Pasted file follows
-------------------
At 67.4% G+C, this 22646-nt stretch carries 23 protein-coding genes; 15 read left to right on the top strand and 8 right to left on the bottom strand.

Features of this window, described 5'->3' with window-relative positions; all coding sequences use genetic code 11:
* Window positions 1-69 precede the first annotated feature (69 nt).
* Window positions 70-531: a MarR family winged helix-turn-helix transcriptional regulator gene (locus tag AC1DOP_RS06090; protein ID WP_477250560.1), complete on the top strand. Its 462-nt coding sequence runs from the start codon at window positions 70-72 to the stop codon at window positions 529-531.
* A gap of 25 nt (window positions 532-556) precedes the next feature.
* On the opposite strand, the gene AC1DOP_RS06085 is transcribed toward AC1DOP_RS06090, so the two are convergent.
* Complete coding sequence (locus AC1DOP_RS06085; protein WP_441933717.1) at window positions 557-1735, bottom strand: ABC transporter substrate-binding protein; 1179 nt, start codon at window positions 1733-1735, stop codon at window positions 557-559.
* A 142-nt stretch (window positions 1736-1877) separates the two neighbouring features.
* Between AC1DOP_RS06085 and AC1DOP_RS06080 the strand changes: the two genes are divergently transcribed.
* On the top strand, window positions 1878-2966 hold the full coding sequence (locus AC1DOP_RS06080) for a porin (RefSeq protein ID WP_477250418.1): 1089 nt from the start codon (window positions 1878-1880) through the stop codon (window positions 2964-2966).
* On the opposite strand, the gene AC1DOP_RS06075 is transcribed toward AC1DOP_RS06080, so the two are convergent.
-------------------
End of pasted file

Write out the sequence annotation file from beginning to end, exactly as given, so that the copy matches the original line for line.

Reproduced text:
At 67.4% G+C, this 22646-nt stretch carries 23 protein-coding genes; 15 read left to right on the top strand and 8 right to left on the bottom strand.

Features of this window, described 5'->3' with window-relative positions; all coding sequences use genetic code 11:
* Window positions 1-69 precede the first annotated feature (69 nt).
* Window positions 70-531: a MarR family winged helix-turn-helix transcriptional regulator gene (locus tag AC1DOP_RS06090; protein ID WP_477250560.1), complete on the top strand. Its 462-nt coding sequence runs from the start codon at window positions 70-72 to the stop codon at window positions 529-531.
* A gap of 25 nt (window positions 532-556) precedes the next feature.
* On the opposite strand, the gene AC1DOP_RS06085 is transcribed toward AC1DOP_RS06090, so the two are convergent.
* Complete coding sequence (locus AC1DOP_RS06085; protein WP_441933717.1) at window positions 557-1735, bottom strand: ABC transporter substrate-binding protein; 1179 nt, start codon at window positions 1733-1735, stop codon at window positions 557-559.
* A 142-nt stretch (window positions 1736-1877) separates the two neighbouring features.
* Between AC1DOP_RS06085 and AC1DOP_RS06080 the strand changes: the two genes are divergently transcribed.
* On the top strand, window positions 1878-2966 hold the full coding sequence (locus AC1DOP_RS06080) for a porin (RefSeq protein ID WP_477250418.1): 1089 nt from the start codon (window positions 1878-1880) through the stop codon (window positions 2964-2966).
* On the opposite strand, the gene AC1DOP_RS06075 is transcribed toward AC1DOP_RS06080, so the two are convergent.